It’s been more than one year since veteran game designer Jordan Weisman and his company, Harebrained Schemes, raised more than $1.8 million on Kickstarter to develop new versions of Shadowrun Returns for tablets and PCs, which blew past the original goal of $400,000.
And now we know when gamers can finally start playing. Originally slated for a June release, the studio announced today a July 25 debut as Harebrained fixes some bugs and polishes up the game.
The company also announced today that Shadowrun Returns will feature a game editor that allows anyone to change of parts of the game or even completely remake the existing campaign.
Weisman said that he got the idea after working with Trent Reznor on the Alternate Reality Game for Reznor’s album Year Zero.
“Trent empowered his fans to re-mix his music anyway they wished by releasing the GarageBand tracks with the album,” Weisman said in a statement. “With Shadowrun Returns we are doing the same thing, players can start from what we have created and build on it, revise it, or use it as a starting point for completely new stories. I believe we are the first to release an editable version of an entire campaign, and we are excited to see where the players take this universe.”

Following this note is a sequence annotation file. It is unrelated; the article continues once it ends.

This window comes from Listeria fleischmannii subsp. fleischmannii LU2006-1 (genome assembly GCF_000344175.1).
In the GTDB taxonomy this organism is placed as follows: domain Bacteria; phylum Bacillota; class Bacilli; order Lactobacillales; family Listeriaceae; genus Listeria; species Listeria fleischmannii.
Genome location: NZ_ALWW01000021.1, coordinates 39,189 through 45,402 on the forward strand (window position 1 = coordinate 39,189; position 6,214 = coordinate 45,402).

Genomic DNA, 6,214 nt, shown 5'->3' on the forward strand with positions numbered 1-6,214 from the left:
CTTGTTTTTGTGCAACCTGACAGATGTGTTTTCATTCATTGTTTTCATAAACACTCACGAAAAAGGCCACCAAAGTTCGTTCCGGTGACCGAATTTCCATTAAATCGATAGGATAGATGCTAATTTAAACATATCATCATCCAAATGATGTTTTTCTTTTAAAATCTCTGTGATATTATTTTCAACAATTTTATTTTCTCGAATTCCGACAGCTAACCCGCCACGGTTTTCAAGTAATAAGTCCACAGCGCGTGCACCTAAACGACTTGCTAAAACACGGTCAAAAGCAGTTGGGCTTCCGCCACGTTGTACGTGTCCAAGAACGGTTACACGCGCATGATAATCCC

Set in a ravaged Seattle 2054, the game is a revival of the classic Shadowrun role-playing game that debuted back in 1989. It will be available Windows PC, Mac, iOS and Android.
“It’s a mashup of science fiction and fantasy,” Weisman said during a gameplay demo released in March. “It’s a dystopian cyperpunk future in to which magic has re-awakened and brought with it the races and creatures of fantasy.”
Weisman, a Seattle-based serial entrepreneur, is known for startups including FASA, Virtual World Entertainment, Wizkids, 42 Entertainment, and Smith & Tinker. Along with other members of the Harebrained team, he was the public face of the company’s Kickstarter campaign, clearly having fun in their regular video updates as the pledges continued to roll in.
Previously on GeekWire: Game over? Heavily-funded iPad device maker Discover Bay Games vanishes without explanation